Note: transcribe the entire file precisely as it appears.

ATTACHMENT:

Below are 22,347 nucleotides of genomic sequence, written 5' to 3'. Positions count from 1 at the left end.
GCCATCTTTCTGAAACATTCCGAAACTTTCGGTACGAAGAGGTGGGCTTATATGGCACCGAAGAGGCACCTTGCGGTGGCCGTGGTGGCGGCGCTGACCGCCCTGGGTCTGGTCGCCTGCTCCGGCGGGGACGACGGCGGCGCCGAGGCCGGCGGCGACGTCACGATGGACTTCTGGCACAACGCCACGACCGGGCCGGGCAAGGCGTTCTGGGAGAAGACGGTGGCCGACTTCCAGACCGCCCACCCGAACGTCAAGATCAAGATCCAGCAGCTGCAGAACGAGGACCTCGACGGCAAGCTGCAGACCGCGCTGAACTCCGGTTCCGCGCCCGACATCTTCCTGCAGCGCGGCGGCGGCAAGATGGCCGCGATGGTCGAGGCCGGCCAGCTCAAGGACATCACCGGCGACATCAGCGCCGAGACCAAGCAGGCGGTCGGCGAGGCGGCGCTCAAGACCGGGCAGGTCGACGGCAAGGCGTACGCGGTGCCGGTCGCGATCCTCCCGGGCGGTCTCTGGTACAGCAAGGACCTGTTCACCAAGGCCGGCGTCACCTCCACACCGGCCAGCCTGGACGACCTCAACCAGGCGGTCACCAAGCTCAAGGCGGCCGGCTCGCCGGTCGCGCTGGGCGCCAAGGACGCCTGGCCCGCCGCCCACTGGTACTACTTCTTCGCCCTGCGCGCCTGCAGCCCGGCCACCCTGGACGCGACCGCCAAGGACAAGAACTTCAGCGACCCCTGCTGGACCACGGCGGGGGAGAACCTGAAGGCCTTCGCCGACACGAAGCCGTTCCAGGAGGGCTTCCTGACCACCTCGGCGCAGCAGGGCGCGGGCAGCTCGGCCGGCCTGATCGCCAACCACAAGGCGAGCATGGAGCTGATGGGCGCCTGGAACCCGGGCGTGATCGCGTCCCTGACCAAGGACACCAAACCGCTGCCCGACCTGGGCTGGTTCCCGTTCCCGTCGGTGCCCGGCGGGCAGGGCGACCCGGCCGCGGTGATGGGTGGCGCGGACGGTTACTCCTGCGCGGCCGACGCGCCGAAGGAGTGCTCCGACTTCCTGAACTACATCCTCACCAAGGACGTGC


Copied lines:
Below are 22,347 nucleotides of genomic sequence, written 5' to 3'. Positions count from 1 at the left end.
GCCATCTTTCTGAAACATTCCGAAACTTTCGGTACGAAGAGGTGGGCTTATATGGCACCGAAGAGGCACCTTGCGGTGGCCGTGGTGGCGGCGCTGACCGCCCTGGGTCTGGTCGCCTGCTCCGGCGGGGACGACGGCGGCGCCGAGGCCGGCGGCGACGTCACGATGGACTTCTGGCACAACGCCACGACCGGGCCGGGCAAGGCGTTCTGGGAGAAGACGGTGGCCGACTTCCAGACCGCCCACCCGAACGTCAAGATCAAGATCCAGCAGCTGCAGAACGAGGACCTCGACGGCAAGCTGCAGACCGCGCTGAACTCCGGTTCCGCGCCCGACATCTTCCTGCAGCGCGGCGGCGGCAAGATGGCCGCGATGGTCGAGGCCGGCCAGCTCAAGGACATCACCGGCGACATCAGCGCCGAGACCAAGCAGGCGGTCGGCGAGGCGGCGCTCAAGACCGGGCAGGTCGACGGCAAGGCGTACGCGGTGCCGGTCGCGATCCTCCCGGGCGGTCTCTGGTACAGCAAGGACCTGTTCACCAAGGCCGGCGTCACCTCCACACCGGCCAGCCTGGACGACCTCAACCAGGCGGTCACCAAGCTCAAGGCGGCCGGCTCGCCGGTCGCGCTGGGCGCCAAGGACGCCTGGCCCGCCGCCCACTGGTACTACTTCTTCGCCCTGCGCGCCTGCAGCCCGGCCACCCTGGACGCGACCGCCAAGGACAAGAACTTCAGCGACCCCTGCTGGACCACGGCGGGGGAGAACCTGAAGGCCTTCGCCGACACGAAGCCGTTCCAGGAGGGCTTCCTGACCACCTCGGCGCAGCAGGGCGCGGGCAGCTCGGCCGGCCTGATCGCCAACCACAAGGCGAGCATGGAGCTGATGGGCGCCTGGAACCCGGGCGTGATCGCGTCCCTGACCAAGGACACCAAACCGCTGCCCGACCTGGGCTGGTTCCCGTTCCCGTCGGTGCCCGGCGGGCAGGGCGACCCGGCCGCGGTGATGGGTGGCGCGGACGGTTACTCCTGCGCGGCCGACGCGCCGAAGGAGTGCTCCGACTTCCTGAACTACATCCTCACCAAGGACGTGC